You need to display Pascal's Triangle in a LaTeX document and whenever you hear ‘ampersand’ or ‘smallskip’, you go into a homicidal rage, leaving behind you a trail of viscera and blood-stained Lion Book pages. Also, you're lazy. Put that chainsaw down, this recipe is for you. Although, really, with that kind of reaction to ampersands, what *are* you doing using the world's best Turing-complete typesetting software?

## Solution

This recipe uses a small Python script to generate a Pascal triangle of arbitrary size in a `tabular`

environment — it's entirely up to you to make it fit on your page, of course. If you're interested in the pure Pascal's Triangle code, without typesetting embellishments, there's a recipe devoted to just this. Here's the Python code for the script:

```
import sys
def pascal(n):
"""
Yield up to row ``n`` of Pascal's triangle, one row at a time.
The first row is row 0.
"""
if not isinstance (n, int):
raise TypeError ('n must be an integer')
if n < 0:
raise ValueError ('n must be an integer >= 0')
def newrow(row):
"Calculate a row of Pascal's triangle given the previous one."
prev = 0
for x in row:
yield prev + x
prev = x
yield 1
prevrow = [1]
yield prevrow
for x in range(n):
prevrow = list(newrow(prevrow))
yield prevrow
def pascal_latex(n, out=sys.stdout):
"""
Generate a Pascal triangle for LaTeX embedding.
Sends output to the file-like object ``out`` (default: sys.stdout).
"""
out.write('\\begin{tabular}{r%s}\n' % ('c' * (2 * n + 1)))
for i, row in enumerate(pascal(n)):
out.write('$n=%d$:& ' % i)
out.write(' & ' * (n - i))
out.write(' & & '.join ('%2d' % coeff for coeff in row))
out.write('\\\\\\noalign{\\smallskip\\smallskip}\n')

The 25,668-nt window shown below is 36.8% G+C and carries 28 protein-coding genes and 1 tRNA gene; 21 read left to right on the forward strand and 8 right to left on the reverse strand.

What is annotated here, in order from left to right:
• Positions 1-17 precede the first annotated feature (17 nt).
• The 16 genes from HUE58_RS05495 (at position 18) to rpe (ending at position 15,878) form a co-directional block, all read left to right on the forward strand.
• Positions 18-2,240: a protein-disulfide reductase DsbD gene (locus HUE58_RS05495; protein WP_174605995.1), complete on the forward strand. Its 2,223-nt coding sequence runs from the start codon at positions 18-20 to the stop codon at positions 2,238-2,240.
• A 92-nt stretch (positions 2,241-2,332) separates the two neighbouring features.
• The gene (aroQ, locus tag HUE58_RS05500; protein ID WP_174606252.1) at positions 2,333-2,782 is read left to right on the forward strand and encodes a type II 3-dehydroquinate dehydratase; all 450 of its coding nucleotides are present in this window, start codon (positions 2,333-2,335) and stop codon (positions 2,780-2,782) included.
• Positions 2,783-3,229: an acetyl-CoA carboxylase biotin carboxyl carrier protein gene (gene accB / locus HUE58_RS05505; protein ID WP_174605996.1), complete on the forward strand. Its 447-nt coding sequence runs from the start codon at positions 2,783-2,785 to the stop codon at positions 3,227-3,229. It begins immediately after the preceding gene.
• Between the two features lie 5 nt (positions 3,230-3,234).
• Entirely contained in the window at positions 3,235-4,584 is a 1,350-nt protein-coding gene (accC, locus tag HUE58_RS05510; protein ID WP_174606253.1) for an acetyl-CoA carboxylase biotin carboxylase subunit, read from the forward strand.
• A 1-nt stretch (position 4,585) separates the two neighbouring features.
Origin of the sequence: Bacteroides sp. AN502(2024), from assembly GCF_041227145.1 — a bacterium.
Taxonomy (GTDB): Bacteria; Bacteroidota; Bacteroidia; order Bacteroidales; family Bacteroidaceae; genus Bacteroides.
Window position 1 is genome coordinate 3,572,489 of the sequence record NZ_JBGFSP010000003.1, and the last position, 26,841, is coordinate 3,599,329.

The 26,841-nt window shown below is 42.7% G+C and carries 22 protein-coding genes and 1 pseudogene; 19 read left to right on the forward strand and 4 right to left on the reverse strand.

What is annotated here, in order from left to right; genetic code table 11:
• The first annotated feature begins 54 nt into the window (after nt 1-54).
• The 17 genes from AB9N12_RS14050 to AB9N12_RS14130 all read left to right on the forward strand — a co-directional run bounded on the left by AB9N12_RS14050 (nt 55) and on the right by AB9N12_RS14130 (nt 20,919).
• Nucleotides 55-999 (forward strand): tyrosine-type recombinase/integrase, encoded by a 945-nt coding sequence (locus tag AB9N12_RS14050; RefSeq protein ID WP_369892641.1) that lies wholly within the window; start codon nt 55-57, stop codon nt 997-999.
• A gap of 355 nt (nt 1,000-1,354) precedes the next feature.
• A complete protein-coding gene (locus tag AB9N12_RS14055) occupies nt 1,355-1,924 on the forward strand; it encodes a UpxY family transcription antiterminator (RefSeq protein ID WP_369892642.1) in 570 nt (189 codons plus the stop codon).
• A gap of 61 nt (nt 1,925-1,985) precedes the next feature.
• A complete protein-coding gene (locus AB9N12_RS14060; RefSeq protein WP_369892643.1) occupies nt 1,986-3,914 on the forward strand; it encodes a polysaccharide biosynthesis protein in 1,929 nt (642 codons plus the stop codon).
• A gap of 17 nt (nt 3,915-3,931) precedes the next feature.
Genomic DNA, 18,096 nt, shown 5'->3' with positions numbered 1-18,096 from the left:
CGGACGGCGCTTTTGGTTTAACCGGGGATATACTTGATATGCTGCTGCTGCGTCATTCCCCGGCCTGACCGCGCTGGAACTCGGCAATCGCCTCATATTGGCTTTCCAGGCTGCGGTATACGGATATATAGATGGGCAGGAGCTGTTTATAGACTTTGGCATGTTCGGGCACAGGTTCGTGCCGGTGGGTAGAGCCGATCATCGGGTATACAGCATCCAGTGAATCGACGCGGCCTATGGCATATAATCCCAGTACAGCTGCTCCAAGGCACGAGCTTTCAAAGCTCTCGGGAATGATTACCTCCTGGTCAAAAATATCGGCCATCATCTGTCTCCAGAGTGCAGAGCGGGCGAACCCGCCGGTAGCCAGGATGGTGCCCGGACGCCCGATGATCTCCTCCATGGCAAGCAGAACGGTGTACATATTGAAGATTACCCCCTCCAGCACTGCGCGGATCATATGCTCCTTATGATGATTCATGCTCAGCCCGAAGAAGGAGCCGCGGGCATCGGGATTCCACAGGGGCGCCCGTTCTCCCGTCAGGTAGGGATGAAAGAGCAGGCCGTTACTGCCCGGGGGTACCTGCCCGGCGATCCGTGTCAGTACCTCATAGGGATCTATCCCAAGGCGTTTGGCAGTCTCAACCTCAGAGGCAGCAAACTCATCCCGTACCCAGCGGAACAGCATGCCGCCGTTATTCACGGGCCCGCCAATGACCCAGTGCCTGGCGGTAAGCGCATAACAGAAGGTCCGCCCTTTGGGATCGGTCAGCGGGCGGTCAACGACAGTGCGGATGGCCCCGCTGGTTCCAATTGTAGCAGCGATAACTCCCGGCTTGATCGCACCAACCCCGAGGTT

out.write ('\\end{tabular}\n')
if __name__ == '__main__':
try:
pascal_latex (int(sys.argv[1]))
except ValueError:
sys.stderr.write ('Please specify a positive integer.\n')
sys.exit (1)
```

`range()`

to `xrange()`

to avoid exploding memory usage with large triangles.## Usage

Turn this into an executable script (this depends on your operating system — on Unix, `chmod +x some_filename.py`

works well), and run it:

```
python some_filename.py 4
```

If you made this into an executable, you can leave `python`

out of the command line and run it as `./some_filename.py 4`

.You'll get something like this:

```
\begin{tabular}{rccccccccc}
$n=0$:& & & & & 1\\\noalign{\smallskip\smallskip}
$n=1$:& & & & 1 & & 1\\\noalign{\smallskip\smallskip}
$n=2$:& & & 1 & & 2 & & 1\\\noalign{\smallskip\smallskip}
$n=3$:& & 1 & & 3 & & 3 & & 1\\\noalign{\smallskip\smallskip}
$n=4$:& 1 & & 4 & & 6 & & 4 & & 1\\\noalign{\smallskip\smallskip}
\end{tabular}
```

Which, of course, renders this:

You can place the LaTeX code fragment in a `pascals_triangle.tex`

file on its own, and then include it into your other documents by saying:

```
\input{pascals_triangle}
```

Obviously, you can also copy and paste it.

You can also call the triangle-generating routine from another Python program by saying `pascal_latex(4)`

. Optionally, you may specify a file-like object to output to: `pascal_latex(4, out=open('some_file', 'w'))`

, and you'll get output sent to `some_file`

.

## Discussion

The script is written in three, visibly distinct parts. The first part is the `pascal()`

function. For a better discussion of how this works, please refer to .

The second function, `pascal_latex()`

, is where we put all the strings together to build the LaTeX code. It's the usual ugly-looking code present whenever this kind of string manipulation is needed. The table header lists all the column alignments (`r`

for the first column, `c`

for each triangle coefficient). The trickiest bit is remembering that the tabular form of an *n*-row Pascal's Triangle has *2n+1* columns because of its symmetry.

The rest of the function merely prints out consecutive rows of the triangle, prepending `tabular`

alignment characters (`&`

) to align the triangle's columns properly. Finally, the coefficients are all printed in one fell swoop, and terminated with `\\`

(end of table row) and `\noalign{\smallskip\smallskip}`

, to add enough vertical space between rows (otherwise the triangle looks squashed).

The third and smallest part of the script simply parses (without much checking) the command-line arguments, when the program is used as a script (not a module to be included in another Python program).